“Why not?” Adam asked, his voice quiet.
Mac’s eyes shifted left. “She doesn’t want any trouble.”
“Look, Mac, the fact is that if this vampire we’re looking for really is in town— maybe even in this house you told us about— trouble has come to New Orleans. And sooner or later it’s going to find your friend.”
“You don’t know that.”
I leaned back and crossed my arms. “Actually, I can guarantee it. Because the vamp we’re after is—” I paused and glanced at Adam. To this point I’d avoided mentioning Lavinia’s name, but obviously the time had come to tell Mac so she could warn her friends. “Her name is Lavinia Kane.”
Mac blinked in confusion. “And?” So much for my bombshell. I guess it wasn’t surprising, since Mac was a werewolf and not a vamp.
I decided to put in terms a werewolf could understand. “She’s the Alpha of the entire vampire race.”
That got Mac’s attention. “Holy shit.”
“Exactly. Now you know why we hesitated telling you before.” When Mac nodded with her mouth hanging open, I continued. “But now that this happened? Your friends need to be really careful.”
Adam cut in. “In fact, you should tell your friends not to engage if they see her.”
Mac’s eyes narrowed. “Why?”
“Lavinia’s one of the oldest vamps alive. Your average vamp won’t stand a chance.”
Her chin lifted. “But you’re planning on taking her on, right? What makes you so tough?”
I tried not to react to the challenge in the were’s eyes. “Because I have the best training for the job and the best reason to want her dead.”
Mac sucked in a deep breath through her nose and pursed her lips. “Okay. I can’t promise my friends will listen, but I’ll try.”
“In the meantime, we’ll check out this address. You tell your pals to let us know if they hear anything else, okay?”
“Maybe you should give me a description of this Domina. Just so they know to avoid her if she shows up.”
“She’s a little taller than me. Dark, dark red hair— burgundy, I guess. But don’t worry, they’ll know her when they see her.”
I shrugged. “They’ll have a sudden urge to genuflect before her.”
“Ah. Okay, I’ll tell them.” She rose to leave, looking a little shell-shocked.
“I have one more question,” I said, placing a hand on Adam’s arm when he moved to stand, too. “Has anyone you’ve talked to mentioned seeing an out-of-town mage around?”
Mac frowned and shook her head. “I’m sorry. But since most of the mage residents left a few days ago, a new one would definitely be noticed.”
Mac saw my expression fall and rushed ahead. “But I’m sure it doesn’t mean anything. I mean, your sister’s bound to turn up soon, right?”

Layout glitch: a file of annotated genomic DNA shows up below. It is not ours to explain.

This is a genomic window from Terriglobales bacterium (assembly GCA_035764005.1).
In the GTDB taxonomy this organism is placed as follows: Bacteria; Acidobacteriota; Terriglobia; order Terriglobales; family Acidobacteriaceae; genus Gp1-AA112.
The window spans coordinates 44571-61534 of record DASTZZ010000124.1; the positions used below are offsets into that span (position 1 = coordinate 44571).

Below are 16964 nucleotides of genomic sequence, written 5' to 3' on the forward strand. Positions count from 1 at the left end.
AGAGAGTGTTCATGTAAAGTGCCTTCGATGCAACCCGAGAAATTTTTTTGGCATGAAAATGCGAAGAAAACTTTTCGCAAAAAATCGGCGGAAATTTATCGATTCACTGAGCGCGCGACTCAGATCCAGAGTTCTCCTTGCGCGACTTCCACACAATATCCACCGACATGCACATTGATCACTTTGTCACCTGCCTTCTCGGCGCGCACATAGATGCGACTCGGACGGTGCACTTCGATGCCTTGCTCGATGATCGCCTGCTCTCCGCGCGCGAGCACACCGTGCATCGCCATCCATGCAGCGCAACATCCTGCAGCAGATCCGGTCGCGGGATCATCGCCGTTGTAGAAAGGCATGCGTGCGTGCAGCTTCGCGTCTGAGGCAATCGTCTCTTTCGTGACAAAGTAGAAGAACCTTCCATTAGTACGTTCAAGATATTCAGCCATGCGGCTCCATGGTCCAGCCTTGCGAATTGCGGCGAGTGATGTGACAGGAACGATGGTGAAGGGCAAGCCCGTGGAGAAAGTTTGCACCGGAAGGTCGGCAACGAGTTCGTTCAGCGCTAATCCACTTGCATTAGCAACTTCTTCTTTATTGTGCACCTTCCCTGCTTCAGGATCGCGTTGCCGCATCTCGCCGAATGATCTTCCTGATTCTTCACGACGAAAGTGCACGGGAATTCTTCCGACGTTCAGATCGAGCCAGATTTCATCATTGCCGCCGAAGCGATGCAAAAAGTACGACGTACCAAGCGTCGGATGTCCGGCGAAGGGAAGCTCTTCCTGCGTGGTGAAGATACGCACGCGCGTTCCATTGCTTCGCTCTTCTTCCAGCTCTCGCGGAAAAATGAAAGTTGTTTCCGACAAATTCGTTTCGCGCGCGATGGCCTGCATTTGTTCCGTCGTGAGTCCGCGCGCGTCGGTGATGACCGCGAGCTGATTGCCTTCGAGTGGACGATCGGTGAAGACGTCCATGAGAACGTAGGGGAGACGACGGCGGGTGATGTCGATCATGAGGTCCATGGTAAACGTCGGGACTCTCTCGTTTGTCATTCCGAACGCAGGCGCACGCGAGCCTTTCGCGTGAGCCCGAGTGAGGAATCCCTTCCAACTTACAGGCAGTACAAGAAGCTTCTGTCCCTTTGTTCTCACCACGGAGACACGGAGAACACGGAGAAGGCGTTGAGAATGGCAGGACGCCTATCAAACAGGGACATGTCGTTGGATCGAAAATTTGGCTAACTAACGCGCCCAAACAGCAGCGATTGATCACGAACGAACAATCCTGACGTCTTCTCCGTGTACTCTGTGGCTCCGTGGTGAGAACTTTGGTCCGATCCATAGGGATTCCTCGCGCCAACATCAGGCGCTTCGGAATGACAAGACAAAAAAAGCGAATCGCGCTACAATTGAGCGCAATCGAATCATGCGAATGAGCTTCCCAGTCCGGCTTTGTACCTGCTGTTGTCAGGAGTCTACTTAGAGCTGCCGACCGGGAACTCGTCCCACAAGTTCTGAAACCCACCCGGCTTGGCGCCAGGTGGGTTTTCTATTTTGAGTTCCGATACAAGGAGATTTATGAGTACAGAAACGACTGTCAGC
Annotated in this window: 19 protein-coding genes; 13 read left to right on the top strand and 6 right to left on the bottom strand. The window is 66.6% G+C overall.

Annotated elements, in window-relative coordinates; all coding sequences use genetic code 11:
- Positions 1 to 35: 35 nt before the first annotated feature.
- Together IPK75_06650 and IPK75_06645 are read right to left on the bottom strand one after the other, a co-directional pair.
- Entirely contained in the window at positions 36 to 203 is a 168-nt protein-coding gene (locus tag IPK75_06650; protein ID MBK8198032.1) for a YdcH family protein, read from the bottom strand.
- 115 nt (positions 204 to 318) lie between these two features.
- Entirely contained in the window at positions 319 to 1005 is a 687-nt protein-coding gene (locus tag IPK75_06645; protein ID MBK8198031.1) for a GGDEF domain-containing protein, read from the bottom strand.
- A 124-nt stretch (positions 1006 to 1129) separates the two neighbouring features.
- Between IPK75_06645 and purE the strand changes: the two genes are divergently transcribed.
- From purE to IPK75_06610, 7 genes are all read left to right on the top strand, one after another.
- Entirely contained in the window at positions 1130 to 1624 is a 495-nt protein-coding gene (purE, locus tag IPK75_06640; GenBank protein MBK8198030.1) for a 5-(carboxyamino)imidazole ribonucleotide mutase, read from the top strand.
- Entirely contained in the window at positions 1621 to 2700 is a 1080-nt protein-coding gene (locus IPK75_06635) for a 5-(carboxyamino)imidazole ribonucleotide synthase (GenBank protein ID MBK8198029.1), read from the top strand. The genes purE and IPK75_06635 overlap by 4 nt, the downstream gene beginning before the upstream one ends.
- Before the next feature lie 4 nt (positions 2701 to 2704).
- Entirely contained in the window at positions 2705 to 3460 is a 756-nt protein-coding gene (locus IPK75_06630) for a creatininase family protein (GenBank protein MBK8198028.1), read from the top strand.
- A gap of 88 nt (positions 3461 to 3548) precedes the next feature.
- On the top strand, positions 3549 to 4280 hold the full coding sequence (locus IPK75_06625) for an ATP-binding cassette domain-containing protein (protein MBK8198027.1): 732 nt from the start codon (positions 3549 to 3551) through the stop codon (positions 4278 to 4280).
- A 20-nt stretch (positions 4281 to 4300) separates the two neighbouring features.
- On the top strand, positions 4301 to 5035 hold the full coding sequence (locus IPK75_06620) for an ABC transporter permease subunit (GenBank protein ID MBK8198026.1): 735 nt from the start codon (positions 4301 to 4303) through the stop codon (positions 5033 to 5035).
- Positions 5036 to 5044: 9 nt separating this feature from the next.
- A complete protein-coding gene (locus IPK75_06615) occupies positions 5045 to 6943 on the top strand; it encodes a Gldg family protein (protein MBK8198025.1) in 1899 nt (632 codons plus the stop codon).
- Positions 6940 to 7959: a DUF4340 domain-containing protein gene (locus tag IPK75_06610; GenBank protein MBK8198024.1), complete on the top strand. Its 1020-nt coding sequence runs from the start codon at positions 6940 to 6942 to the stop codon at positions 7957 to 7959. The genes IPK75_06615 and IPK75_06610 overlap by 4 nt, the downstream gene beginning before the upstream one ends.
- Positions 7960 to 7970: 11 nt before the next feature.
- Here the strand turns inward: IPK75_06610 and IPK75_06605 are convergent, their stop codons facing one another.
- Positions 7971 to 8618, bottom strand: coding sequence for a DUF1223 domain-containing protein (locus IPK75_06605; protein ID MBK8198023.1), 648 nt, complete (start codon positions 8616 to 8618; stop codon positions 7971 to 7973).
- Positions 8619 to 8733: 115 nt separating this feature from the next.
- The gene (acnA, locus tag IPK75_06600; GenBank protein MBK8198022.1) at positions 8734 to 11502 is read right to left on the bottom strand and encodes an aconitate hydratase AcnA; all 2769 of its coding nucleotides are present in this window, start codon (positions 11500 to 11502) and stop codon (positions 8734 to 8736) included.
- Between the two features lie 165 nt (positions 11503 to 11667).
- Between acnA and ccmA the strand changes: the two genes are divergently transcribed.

I sighed. “You’re probably right.”
Unless Lavinia had already killed her.
When Zen showed us to the garage behind the shop, I was surprised to see an ancient yellow car waiting for us. Not really sure what car I’d imagined a voodoo priestess might choose, but it certainly wasn’t this.
“A Gremlin?” I asked, trying to keep the judgment from my tone.
Zen patted the hood lovingly. “This here’s Saint Expedite.” She chuckled like she’d made a joke. I glanced at Adam, who merely shrugged in return. “Don’t get to do much driving in the city, but when I need to get around this baby gets the job done.”
After that, she apologized for the cluttered back seat and the heavy scent of dried herbs permeating the interior. “Won’t matter too much, since the front windows won’t roll up anymore.”
As we’d gotten ready to leave before Zen showed us the car, I insisted Giguhl put on a little something to ward off the chill. The ensuing argument was why we were leaving Zen’s an hour behind schedule. But after Zen’s explanation about the windows, I shot Giguhl an I-told-you-so look. His tail swished, and he turned his back to me. The position gave me a nice view of his hairless ass sticking out from under a black sweater. The view I could have done without, but being right went a long way toward soothing my aching pupils.
A few minutes later, Zen waved us off merrily and headed out to handle her own business. As we drove out of the French Quarter toward the Garden District, Giguhl perched his little naked paws on the dashboard and looked out the windshield. He ducked and weaved to avoid getting beamed by the chicken foot— used to “kick evil back,” according to Zenobia— hanging from the rearview mirror.
Our first stop was back at Alodius’s butcher shop. We decided to hit there first and get it out of the way before we checked out Mac’s lead. That way I’d also be able to grab some more blood before potentially rumbling with the vampires in the house on Prytania. Normally I didn’t need it every day, but I guess since the blood wasn’t from a human it wore off faster. I can’t say how much I enjoyed having to drink double the cow’s blood to stay strong.
The trip down to the Garden District was much faster this time, despite the Gremlin’s questionable transmission. Adam pulled in front of the shop and left the engine sputtering and wheezing.
I reached for the handle. “Aren’t you coming in? After all, you’re the one who volunteered to get chicken feet for the voodoo lady.”
“Careful, Red, or I’ll think you’re jealous.” Adam smiled knowingly.
Giguhl snickered. Ass.
I looked away. “Whatever.”
“Anyway, I had my fill of the butcher last night. Why don’t you take Gigi with you for protection?”
I snorted, which earned me a glare from the cat. “Mock if you will, but I like that nickname better than Mr. Giggles,” he said.
“I think you just like Brooks better,” I said.
He drew back. “Now you’re jealous of Brooks, too?”
I seriously didn’t have enough breath in my body to argue that point. Instead, I shook my head and grabbed his warm and disconcertingly smooth body from the console.
“You might want to talk to a professional about your emotional IQ,” he taunted as I jogged to the door. I shot him a glare.
“What the f**k is that?”
He wrinkled his pink nose. “If you watched Opry you’d know.” For some reason, Giguhl felt he knew the fabulously wealthy talk-show host well enough to give her a nickname.